Association for Behavior Analysis International

The Association for Behavior Analysis International® (ABAI) is a nonprofit membership organization with the mission to contribute to the well-being of society by developing, enhancing, and supporting the growth and vitality of the science of behavior analysis through research, education, and practice.


34th Annual Convention; Chicago, IL; 2008

Event Details

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Symposium #54
International Symposium - Intelligence, Educational and Socially Relevant Research using the IRAP as a Methodology
Saturday, May 24, 2008
2:30 PM–3:50 PM
Area: EAB/EDC; Domain: Basic Research
Chair: Catriona O'Toole (National University of Ireland, Maynooth)
Abstract: The Implicit Relational Assessment Procedure (IRAP; Barnes-Holmes et al, 2006) is an experimental procedure designed to assess relations between stimuli. The IRAP provides a number of measures of relational responding (i.e. response latency, accuracy, and difference-scores). It therefore offers a very rich methodology for examining the importance of relational processes in human cognition. As the name suggests, the IRAP can also be used to assess implicit attitudes and beliefs, such as those that an individual may prefer to conceal or deny. In this symposium four papers will be presented which use the IRAP as a methodology. These focus on examining human intelligence from an RFT perspective; assessing the attitudes of teachers and special-need pupils in mainstream education; and assessing racial attitudes in a socially disadvantaged community.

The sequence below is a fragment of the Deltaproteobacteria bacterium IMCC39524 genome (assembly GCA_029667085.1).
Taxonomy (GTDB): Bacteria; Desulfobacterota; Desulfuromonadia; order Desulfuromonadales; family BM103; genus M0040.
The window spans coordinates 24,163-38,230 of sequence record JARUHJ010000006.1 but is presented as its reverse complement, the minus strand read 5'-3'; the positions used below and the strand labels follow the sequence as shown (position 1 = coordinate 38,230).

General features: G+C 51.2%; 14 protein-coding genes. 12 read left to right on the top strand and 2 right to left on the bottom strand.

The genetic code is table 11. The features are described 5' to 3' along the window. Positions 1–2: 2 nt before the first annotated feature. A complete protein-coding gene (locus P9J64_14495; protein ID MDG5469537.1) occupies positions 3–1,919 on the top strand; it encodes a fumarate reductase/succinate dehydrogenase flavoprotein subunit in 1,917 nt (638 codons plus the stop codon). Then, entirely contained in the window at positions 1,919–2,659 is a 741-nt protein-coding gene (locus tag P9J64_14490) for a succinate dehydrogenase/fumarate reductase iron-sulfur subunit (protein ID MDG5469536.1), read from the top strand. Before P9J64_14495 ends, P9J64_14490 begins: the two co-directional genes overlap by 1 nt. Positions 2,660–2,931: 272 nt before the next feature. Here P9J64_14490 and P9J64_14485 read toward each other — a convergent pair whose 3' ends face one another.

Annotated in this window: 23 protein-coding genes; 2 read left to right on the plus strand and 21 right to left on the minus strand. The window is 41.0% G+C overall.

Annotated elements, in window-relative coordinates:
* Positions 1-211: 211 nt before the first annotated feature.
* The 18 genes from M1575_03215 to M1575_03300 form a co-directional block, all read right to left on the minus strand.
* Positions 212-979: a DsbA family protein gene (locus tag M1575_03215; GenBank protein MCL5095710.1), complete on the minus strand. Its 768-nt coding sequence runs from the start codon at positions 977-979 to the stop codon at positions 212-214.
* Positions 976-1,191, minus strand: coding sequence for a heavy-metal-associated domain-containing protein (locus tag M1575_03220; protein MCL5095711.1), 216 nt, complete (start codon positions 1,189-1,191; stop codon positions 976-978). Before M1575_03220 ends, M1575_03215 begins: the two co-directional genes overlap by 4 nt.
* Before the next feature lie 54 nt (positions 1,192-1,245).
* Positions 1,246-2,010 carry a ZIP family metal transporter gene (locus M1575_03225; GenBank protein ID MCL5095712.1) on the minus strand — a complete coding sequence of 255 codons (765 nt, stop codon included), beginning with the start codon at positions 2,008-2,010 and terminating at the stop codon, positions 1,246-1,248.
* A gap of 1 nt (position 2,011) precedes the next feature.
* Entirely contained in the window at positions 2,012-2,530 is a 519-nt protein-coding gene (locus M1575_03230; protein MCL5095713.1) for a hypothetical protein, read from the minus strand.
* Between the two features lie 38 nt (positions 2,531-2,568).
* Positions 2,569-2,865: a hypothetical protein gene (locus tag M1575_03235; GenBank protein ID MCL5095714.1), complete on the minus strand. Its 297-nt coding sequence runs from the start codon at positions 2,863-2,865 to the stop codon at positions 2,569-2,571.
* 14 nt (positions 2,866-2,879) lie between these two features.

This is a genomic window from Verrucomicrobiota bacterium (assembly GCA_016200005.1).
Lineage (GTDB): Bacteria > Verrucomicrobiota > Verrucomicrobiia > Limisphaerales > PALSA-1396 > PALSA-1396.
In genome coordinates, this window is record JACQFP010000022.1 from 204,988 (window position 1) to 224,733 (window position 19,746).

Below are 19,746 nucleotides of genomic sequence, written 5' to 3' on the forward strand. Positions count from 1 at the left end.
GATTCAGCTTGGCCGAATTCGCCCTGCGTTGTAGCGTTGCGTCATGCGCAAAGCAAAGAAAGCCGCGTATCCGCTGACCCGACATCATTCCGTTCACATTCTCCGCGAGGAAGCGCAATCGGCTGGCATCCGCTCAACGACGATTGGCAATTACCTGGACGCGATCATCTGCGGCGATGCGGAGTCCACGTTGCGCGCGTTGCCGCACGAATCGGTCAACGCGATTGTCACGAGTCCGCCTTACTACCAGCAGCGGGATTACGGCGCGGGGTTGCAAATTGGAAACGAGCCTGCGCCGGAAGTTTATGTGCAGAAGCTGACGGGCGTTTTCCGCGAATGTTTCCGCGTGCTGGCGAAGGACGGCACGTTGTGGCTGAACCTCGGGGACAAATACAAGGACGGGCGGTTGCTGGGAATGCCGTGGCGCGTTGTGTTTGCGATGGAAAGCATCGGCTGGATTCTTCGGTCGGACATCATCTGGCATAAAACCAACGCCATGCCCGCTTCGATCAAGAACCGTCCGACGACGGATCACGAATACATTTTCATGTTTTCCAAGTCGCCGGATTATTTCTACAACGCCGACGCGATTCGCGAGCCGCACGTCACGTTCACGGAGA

Human Relational Processes and Intelligence.
CATRIONA O'TOOLE (National University of Ireland, Maynooth), Dermot Barnes-Holmes (National University of Ireland, Maynooth)
Abstract: This study examined the extent to which performances on two relational tasks correlate with performances on standardized intelligence tests (the WAIS-III, and the AH4). Participants completed a similar/different and a before/after relational task, which were presented using the Implicit Relational Assessment Procedure (IRAP). They were then exposed to the intelligence tests. Significant correlations were observed between scores on the IQ tests and performance on the IRAP tasks, as measured by response latency and difference-scores. The data support the core tenet of Relational Frame Theory, which is that relational processes play a central role in human cognition. The results therefore suggest that targeting the fluid and flexible development of relational repertoires may be crucially important in terms of promoting intelligent and creative behaviors in educational settings.
The Assessment of Self-esteem Profiles in Children with Special Needs in Mainstream Education: A contextual Perspective.
GER SCANLON (National University of Ireland, Maynooth), Yvonne Barnes-Holmes (National University of Ireland, Maynooth), Dermot Barnes-Holmes (National University of Ireland, Maynooth)
Abstract: To date, psychologists have been slow to generate a functional definition of the self-concept and self esteem. The Implicit Relational Assessment Procedure (IRAP) has been developed as a means of assessing implicit relational terms among sets of stimuli. The current study examined positive self or negative self-terms in three groups of children whose diagnosis varied on the continuum of special needs in mainstream education as being similar or opposite to themselves and an opposite gender name. The explicit measure used in assessing the childrens levels of self-esteem, was the Piers-Harris Self Concept Scale. The results on the implicit measure (IRAP) indicated that children with ADHD had lower implicit self-esteem than the normally-developing and dyslexic children. On the explicit measure, all three groups of children fell within the average range of self-esteem. However, the Dyslexic and ADHD groups had less positive self-regard on the sub domain scales in relation to the areas of difficulties they experience. Taken together, the outcomes observed on both the implicit and explicit measures appear to discriminate between groups of children on the self-esteem continuum.